“This is not the clichéd gleaming metropolis of Thomas Friedman and Slumdog Millionaire or the streetwise slumming of Aravind Adiga’s The White Tiger. Amitava is too devoted to capturing each detail of Bihar, where he was born, to be continually on-message about India. He is too busy observing to be self-consciously faux-authentic.”

    Kumar’s latest, distinctive novel looks at the multifaceted, interconnected lives of two cousins within the blurry terrain of personal ambition, class, and contemporary life. . . . The shifts between rural communities and the
    urban sprawl of Delhi and Bombay heighten the contrasting perspectives in Kumar’s intelligent tale.”

  • Nobody Does the Right Thing is a deeply compassionate novel about art, life, and everything that lies in between.” — Laila Lalami, author of, Secret Son

    Nobody Does the Right Thing is a quietly but deeply impressive novel. It not only takes us into the living, ambivalent textures of an India that is relatively little written about: the India of villages, highways, second-class train compartments, and old but second-rate metropolises. It also transforms itself, in the process, into an exemplar of how that variegated terrain might be addressed.” — Amit Chaudhuri, author of, The Immortals

    “To know a country so you have its dirt beneath your fingernails is a difficult thing. Read Nobody Does the Right Thing and you will have India beneath your fingernails.” — Akhil Sharma, author of, An Obedient Father

    Nobody Does the Right Thing imaginatively portrays the forces shaping contemporary India, and it is a remarkable reader of mass culture and popular narrative forms, of the worlds of Hindi cinema, pulp fiction, sensational journalism, and globalized media.” — Siddhartha Deb, author of, An Outline of the Republic and The Point of Return

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  • Description

    A young poet is killed by her lover, a politician, in the eastern Indian state of Bihar. Soon afterward, across India in Bombay, an idealistic journalist is hired by a movie director to write a Bollywood screenplay about the murdered poet. Research for the script takes the writer, Binod, back to Bihar, where he and his cousin Rabinder were raised. While the high-minded Binod struggles to turn the poet’s murder into a steamy tale about small towns, desire, and intrigue, Rabinder sits in a Bihari jail cell, having been arrested for distributing pornography through a cybercafé. Rabinder dreams of a career in Bollywood filmmaking, and, unlike his cousin, he is not burdened by ethical scruples. Nobody Does the Right Thing is the story of these two cousins and the ways that their lives unexpectedly intertwine. Set in the rural villages of Bihar and the metropolises of Bombay and Delhi, the novel is packed with telling details and anecdotes about life in contemporary India. At the same time, it is a fictional investigation into how narratives circulate and vie for supremacy through gossip, cinema, popular fiction, sensational journalism, and the global media.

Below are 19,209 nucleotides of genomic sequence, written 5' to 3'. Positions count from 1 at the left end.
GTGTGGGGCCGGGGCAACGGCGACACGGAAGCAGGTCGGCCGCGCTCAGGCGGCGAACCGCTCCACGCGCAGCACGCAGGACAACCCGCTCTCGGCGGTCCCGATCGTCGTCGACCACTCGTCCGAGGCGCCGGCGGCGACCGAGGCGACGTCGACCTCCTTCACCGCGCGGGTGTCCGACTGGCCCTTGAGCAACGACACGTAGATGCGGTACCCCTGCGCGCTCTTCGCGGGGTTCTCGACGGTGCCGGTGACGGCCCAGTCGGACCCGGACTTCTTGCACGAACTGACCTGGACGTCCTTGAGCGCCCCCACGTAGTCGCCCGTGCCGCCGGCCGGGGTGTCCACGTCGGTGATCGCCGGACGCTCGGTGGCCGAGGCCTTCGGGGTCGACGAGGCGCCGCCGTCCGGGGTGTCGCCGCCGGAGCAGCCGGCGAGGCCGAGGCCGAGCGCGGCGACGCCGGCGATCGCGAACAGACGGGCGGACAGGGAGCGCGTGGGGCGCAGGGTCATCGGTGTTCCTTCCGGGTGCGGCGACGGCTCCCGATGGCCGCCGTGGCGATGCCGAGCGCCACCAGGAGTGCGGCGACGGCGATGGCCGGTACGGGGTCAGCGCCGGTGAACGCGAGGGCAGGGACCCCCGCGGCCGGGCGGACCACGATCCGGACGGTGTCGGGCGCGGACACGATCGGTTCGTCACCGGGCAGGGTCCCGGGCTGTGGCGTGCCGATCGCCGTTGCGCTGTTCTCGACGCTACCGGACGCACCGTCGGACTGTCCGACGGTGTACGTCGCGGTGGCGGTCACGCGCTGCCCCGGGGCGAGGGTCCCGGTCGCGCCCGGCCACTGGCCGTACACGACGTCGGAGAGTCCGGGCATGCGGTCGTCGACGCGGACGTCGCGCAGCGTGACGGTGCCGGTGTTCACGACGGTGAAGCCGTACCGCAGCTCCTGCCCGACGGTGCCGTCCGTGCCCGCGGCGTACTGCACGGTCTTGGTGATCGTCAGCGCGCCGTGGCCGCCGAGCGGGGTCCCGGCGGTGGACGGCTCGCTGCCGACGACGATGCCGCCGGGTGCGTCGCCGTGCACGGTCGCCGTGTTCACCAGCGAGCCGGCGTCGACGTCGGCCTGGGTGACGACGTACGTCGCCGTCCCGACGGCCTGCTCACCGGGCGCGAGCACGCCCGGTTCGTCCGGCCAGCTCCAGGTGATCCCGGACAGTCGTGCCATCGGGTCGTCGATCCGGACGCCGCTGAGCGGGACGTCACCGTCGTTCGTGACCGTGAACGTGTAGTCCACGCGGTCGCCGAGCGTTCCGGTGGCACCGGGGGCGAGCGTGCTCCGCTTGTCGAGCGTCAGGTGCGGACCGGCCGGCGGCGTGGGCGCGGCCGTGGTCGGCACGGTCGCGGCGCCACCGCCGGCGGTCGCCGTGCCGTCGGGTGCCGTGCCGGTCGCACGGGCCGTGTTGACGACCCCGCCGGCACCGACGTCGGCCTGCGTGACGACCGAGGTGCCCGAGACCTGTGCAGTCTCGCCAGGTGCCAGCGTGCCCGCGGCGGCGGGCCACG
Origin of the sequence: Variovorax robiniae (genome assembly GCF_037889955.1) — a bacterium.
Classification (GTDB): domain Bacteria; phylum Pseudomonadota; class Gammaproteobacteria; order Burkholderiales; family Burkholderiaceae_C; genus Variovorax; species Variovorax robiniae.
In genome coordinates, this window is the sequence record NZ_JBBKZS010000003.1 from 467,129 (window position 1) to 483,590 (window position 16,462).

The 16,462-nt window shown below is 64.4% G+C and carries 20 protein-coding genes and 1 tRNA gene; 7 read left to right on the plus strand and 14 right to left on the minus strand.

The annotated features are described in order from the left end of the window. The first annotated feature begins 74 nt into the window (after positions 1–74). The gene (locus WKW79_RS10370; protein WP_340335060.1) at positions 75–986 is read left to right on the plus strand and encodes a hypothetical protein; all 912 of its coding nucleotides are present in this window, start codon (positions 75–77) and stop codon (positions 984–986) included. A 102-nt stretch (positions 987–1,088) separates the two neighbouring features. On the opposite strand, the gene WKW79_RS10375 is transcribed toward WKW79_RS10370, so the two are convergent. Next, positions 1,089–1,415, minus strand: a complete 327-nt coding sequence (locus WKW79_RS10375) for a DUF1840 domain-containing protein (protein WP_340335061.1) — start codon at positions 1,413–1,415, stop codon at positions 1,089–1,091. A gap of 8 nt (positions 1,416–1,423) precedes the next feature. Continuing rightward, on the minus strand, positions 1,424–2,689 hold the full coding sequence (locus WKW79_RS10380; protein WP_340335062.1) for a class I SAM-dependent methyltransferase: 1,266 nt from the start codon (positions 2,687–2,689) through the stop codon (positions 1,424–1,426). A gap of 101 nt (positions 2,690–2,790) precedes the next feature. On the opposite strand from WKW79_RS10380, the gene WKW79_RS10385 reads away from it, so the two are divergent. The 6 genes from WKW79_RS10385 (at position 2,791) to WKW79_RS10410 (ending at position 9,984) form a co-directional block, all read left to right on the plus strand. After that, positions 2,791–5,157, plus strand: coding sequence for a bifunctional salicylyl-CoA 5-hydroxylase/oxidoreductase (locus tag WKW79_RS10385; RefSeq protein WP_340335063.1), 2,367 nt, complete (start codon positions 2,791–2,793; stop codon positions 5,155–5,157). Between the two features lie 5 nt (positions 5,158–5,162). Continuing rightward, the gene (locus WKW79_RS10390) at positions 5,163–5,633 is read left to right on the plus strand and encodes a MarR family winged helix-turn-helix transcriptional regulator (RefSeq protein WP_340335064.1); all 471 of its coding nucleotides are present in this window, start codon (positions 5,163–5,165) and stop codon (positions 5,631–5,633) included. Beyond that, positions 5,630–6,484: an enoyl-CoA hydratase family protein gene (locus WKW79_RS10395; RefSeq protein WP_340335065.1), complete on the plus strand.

About The Author(s)

    Amitava Kumar is a novelist, poet, journalist, and Professor of English at Vassar College. He is the author of Husband of a Fanatic, a New York Times “Editors’ Choice”; Bombay-London-New York, a New Statesman (UK) “Book of the Year”; and Passport Photos. He is the editor of several books, including Away: The Indian Writer as an Expatriate, The Humour and the Pity: Essays on V. S. Naipaul, and World Bank Literature. He is also an editor of the online journal Politics and Culture and the screenwriter and narrator of the prize-winning documentary film Pure Chutney. Kumar’s writing has appeared in the Nation, Harper’s, Vanity Fair, American Prospect, the Chronicle of Higher Education, the Hindu, and other publications in North America and India.